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  4. Steve says:

    Beijing and Jakarta really need to have a dialogue and solve the maritime problems. Its important to strengthen ties with the two muslim neighbours of Malaysia and Indonesia.

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    • Fre Okin says:

      Not likely. Indonesia is still populated by backward nationalists people, much like Philippines. China should simply wait out for new Indonesian president, much like she wait out Aquino, hoping the next one is more realistic and settle with all countries that fished in Natuna EEZ, giving them fishery quotas. As I mentioned above, Natuna was actually Chinese majority before and not really Indonesia until Suharto bring in Muslims to turn the islands into Muslim Indonesia. So Indonesia actually steal Natuna from China, or at least the Chinese there who may wish to be part of China back then if China was strong at that time.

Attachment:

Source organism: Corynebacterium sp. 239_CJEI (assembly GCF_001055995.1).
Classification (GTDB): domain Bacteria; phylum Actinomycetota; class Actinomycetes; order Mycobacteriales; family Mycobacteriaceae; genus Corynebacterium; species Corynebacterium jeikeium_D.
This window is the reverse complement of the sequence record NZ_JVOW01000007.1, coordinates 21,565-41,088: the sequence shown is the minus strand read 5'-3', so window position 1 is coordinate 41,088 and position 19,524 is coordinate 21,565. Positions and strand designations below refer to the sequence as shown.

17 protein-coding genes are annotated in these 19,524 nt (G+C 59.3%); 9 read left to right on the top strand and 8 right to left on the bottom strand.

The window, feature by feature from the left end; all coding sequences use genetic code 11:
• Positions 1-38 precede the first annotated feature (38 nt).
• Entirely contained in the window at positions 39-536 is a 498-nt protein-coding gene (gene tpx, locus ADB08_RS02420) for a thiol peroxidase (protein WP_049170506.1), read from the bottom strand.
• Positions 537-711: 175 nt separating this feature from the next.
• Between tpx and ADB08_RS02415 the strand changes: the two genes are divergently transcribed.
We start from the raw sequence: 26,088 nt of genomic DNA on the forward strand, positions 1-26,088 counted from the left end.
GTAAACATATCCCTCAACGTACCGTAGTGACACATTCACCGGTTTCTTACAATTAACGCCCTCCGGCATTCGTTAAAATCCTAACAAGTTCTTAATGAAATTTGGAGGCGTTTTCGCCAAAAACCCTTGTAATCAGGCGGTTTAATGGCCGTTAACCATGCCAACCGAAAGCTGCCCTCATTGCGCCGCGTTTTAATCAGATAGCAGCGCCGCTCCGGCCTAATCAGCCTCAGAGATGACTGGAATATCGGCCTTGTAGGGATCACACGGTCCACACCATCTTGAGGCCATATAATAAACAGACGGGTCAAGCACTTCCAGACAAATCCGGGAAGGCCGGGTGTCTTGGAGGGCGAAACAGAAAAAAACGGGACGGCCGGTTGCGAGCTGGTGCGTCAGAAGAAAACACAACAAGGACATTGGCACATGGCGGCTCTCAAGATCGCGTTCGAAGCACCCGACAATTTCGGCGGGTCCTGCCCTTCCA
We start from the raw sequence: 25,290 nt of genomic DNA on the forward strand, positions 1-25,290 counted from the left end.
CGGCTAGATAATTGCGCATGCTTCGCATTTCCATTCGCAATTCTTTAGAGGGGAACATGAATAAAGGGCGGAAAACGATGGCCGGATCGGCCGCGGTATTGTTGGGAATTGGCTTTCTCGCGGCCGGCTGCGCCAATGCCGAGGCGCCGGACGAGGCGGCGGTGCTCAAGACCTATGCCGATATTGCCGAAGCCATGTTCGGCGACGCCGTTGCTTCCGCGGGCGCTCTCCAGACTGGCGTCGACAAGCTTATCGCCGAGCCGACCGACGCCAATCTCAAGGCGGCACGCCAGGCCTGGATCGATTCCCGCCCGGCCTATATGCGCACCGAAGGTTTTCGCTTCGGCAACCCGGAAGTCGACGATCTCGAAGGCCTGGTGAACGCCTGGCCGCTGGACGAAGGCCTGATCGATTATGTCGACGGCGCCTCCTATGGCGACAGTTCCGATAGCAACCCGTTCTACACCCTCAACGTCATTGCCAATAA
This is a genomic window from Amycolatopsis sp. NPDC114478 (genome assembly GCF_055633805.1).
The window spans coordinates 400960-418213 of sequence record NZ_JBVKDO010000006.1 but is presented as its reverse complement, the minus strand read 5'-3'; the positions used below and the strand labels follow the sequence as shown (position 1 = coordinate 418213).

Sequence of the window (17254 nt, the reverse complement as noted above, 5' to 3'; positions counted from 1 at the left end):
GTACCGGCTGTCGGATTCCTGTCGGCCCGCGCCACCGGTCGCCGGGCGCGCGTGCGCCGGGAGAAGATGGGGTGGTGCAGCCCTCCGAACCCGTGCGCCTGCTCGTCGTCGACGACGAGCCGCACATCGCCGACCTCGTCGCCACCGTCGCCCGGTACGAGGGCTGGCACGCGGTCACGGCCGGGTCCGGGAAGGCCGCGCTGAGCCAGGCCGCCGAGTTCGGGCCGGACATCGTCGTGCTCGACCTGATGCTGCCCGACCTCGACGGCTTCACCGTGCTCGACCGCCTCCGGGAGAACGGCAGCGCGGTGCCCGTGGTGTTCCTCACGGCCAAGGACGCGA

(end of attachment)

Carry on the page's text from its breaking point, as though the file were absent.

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      • Steve says:

        Yes, I do agree with your historical point, but Suharto did the ‘right’ thing for his muslims back then which now cannot be reversed, similar to Xinjiang with Han Chinese. Because it is a Muslim minded nation, it will be difficult for China to wait for another President elect who is a non Muslim. Like Malaysia they are All Muslim Malay Presidents. The situation is quite different to Philippines.